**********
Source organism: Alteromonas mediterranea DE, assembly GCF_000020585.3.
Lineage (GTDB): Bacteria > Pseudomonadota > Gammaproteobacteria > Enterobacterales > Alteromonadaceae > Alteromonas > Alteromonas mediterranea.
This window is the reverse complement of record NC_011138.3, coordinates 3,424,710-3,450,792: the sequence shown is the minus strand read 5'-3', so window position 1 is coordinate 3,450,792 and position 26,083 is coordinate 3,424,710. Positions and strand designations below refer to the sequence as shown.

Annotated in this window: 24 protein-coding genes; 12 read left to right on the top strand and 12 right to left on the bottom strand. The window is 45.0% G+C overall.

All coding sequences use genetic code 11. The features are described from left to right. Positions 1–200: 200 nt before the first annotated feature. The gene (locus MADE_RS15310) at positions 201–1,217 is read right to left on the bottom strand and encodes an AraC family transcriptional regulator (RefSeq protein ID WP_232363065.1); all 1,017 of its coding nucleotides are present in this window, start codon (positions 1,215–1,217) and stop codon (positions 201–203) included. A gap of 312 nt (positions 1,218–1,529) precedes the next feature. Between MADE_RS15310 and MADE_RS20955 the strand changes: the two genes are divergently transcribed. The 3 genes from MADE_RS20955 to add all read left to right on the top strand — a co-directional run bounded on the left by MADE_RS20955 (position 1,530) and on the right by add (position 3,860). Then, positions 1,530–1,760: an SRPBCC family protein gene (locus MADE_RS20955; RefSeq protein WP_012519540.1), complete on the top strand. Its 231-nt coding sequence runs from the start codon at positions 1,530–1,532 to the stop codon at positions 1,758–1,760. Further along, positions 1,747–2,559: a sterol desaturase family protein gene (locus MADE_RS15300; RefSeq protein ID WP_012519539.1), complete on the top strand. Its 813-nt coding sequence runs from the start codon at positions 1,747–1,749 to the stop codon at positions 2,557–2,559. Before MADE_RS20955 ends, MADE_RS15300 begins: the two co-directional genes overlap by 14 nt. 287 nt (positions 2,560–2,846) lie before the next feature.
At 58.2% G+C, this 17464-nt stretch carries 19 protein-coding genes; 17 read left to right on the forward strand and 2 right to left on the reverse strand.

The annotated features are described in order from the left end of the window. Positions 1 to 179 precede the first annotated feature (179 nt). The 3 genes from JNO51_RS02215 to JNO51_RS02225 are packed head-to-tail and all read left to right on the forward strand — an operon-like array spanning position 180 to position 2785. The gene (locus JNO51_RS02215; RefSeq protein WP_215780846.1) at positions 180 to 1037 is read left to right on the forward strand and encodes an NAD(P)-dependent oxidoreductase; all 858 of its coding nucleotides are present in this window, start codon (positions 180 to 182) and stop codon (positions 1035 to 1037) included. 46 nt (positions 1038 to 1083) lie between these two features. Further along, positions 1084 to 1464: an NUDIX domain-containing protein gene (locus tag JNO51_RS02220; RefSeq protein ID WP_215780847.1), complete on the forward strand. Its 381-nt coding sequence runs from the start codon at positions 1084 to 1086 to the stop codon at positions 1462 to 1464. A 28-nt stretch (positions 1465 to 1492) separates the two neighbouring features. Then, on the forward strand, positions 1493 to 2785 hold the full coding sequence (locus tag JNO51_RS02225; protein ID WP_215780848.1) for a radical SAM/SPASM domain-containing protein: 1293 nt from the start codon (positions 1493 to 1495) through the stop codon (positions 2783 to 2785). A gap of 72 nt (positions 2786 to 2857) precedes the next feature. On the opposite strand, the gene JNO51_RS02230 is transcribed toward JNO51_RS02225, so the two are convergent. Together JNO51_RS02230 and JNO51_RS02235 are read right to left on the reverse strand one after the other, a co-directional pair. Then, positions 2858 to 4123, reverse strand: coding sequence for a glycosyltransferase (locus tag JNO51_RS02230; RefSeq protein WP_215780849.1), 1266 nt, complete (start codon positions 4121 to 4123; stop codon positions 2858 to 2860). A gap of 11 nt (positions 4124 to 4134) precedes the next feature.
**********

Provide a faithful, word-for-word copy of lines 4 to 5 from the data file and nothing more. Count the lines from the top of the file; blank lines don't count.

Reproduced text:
Annotated in this window: 24 protein-coding genes; 12 read left to right on the top strand and 12 right to left on the bottom strand. The window is 45.0% G+C overall.

All coding sequences use genetic code 11. The features are described from left to right. Positions 1–200: 200 nt before the first annotated feature. The gene (locus MADE_RS15310) at positions 201–1,217 is read right to left on the bottom strand and encodes an AraC family transcriptional regulator (RefSeq protein ID WP_232363065.1); all 1,017 of its coding nucleotides are present in this window, start codon (positions 1,215–1,217) and stop codon (positions 201–203) included. A gap of 312 nt (positions 1,218–1,529) precedes the next feature. Between MADE_RS15310 and MADE_RS20955 the strand changes: the two genes are divergently transcribed. The 3 genes from MADE_RS20955 to add all read left to right on the top strand — a co-directional run bounded on the left by MADE_RS20955 (position 1,530) and on the right by add (position 3,860). Then, positions 1,530–1,760: an SRPBCC family protein gene (locus MADE_RS20955; RefSeq protein WP_012519540.1), complete on the top strand. Its 231-nt coding sequence runs from the start codon at positions 1,530–1,532 to the stop codon at positions 1,758–1,760. Further along, positions 1,747–2,559: a sterol desaturase family protein gene (locus MADE_RS15300; RefSeq protein ID WP_012519539.1), complete on the top strand. Its 813-nt coding sequence runs from the start codon at positions 1,747–1,749 to the stop codon at positions 2,557–2,559. Before MADE_RS20955 ends, MADE_RS15300 begins: the two co-directional genes overlap by 14 nt. 287 nt (positions 2,560–2,846) lie before the next feature.